India Repeals Farm Laws After a Year of Constant Protest
India’s government announced Friday it would repeal three “farmers laws” passed last year to reform the country’s agricultural sector after they prompted a year of protests and unrest, the Press Trust of India (PTI) reported.
“We have decided to repeal all three farm laws. We will start the constitutional process to repeal all the three laws in the parliament session that starts at the end of this month,” Indian Prime Minister Narendra Modi said in a speech on November 19.
India’s parliament passed the three laws in September 2020 “in a bid to overhaul India’s archaic agriculture sector,” the Guardianrecalled on Friday, noting the sector remains “riddled with issues of poverty, debt, and inefficiency” despite employing roughly 60 percent of India’s workforce.
The legislation in question aimed to deregulate India’s agriculture sector. This would have allowed farmers to sell their produce to buyers outside of government-regulated wholesale markets, where a minimum price guarantee is assured. Indian farmers opposed to the laws argued the reforms threatened to undermine the prices of their produce.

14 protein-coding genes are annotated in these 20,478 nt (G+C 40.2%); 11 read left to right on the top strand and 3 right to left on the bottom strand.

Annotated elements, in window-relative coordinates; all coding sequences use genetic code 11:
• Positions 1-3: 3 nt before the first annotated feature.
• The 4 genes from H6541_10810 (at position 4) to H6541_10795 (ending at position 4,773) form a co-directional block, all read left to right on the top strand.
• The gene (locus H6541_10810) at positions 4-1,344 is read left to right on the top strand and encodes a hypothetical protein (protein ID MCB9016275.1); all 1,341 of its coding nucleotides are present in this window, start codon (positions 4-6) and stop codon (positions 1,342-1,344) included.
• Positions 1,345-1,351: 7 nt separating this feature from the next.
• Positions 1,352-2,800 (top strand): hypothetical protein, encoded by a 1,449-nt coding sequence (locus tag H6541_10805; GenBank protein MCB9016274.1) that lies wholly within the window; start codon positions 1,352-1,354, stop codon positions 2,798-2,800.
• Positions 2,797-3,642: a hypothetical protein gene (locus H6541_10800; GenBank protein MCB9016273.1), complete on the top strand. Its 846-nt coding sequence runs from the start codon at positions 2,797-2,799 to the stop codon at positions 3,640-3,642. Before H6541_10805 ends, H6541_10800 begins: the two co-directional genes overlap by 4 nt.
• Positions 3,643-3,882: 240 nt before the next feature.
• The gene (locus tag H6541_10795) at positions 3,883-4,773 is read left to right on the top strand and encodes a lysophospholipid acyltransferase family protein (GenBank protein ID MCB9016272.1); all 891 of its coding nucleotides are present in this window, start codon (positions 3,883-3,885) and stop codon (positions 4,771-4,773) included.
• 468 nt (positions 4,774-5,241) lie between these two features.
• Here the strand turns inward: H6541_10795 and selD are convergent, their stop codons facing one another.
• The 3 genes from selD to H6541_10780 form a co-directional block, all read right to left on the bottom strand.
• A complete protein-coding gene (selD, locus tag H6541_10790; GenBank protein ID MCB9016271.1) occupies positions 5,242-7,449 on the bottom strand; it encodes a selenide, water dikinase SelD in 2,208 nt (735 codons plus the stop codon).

Farmers from India’s Sikh-dominated state of Punjab led protests against the legislation starting in September 2020. Sikhs, who constitute a sizeable religious minority in India, wielded their tremendous lobbying powers to fuel global support for the protests. The demonstrations converged on the outskirts of Delhi, India’s National Capital Territory (NCT), last autumn and have lasted through the present day following a violent crescendo in January.
“I appeal to all the farmers who are part of the protest … to now return to your home, to your loved ones, to your farms, and family. Let’s make a fresh start and move forward,” Indian Prime Minister Narendra Modi said during his speech on Friday, acknowledging the continued presence of “protest camps” in and around Delhi.